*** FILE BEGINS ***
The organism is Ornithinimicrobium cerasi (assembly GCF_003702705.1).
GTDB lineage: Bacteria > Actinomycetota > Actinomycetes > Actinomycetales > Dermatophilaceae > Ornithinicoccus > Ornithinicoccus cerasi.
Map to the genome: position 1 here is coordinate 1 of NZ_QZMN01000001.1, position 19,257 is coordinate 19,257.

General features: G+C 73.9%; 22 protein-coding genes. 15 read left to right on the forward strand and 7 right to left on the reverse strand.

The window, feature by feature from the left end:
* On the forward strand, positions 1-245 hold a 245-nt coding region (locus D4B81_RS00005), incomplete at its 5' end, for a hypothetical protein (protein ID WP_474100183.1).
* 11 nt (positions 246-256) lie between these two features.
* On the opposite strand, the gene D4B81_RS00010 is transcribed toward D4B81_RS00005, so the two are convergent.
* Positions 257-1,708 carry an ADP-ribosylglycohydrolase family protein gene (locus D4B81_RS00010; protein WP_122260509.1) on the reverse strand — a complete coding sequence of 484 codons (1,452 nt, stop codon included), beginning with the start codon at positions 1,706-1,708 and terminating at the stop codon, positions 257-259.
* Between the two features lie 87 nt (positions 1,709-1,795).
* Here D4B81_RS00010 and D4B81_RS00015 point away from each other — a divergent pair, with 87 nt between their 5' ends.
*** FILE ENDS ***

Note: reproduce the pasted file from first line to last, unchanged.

The organism is Ornithinimicrobium cerasi (assembly GCF_003702705.1).
GTDB lineage: Bacteria > Actinomycetota > Actinomycetes > Actinomycetales > Dermatophilaceae > Ornithinicoccus > Ornithinicoccus cerasi.
Map to the genome: position 1 here is coordinate 1 of NZ_QZMN01000001.1, position 19,257 is coordinate 19,257.

General features: G+C 73.9%; 22 protein-coding genes. 15 read left to right on the forward strand and 7 right to left on the reverse strand.

The window, feature by feature from the left end:
* On the forward strand, positions 1-245 hold a 245-nt coding region (locus D4B81_RS00005), incomplete at its 5' end, for a hypothetical protein (protein ID WP_474100183.1).
* 11 nt (positions 246-256) lie between these two features.
* On the opposite strand, the gene D4B81_RS00010 is transcribed toward D4B81_RS00005, so the two are convergent.
* Positions 257-1,708 carry an ADP-ribosylglycohydrolase family protein gene (locus D4B81_RS00010; protein WP_122260509.1) on the reverse strand — a complete coding sequence of 484 codons (1,452 nt, stop codon included), beginning with the start codon at positions 1,706-1,708 and terminating at the stop codon, positions 257-259.
* Between the two features lie 87 nt (positions 1,709-1,795).
* Here D4B81_RS00010 and D4B81_RS00015 point away from each other — a divergent pair, with 87 nt between their 5' ends.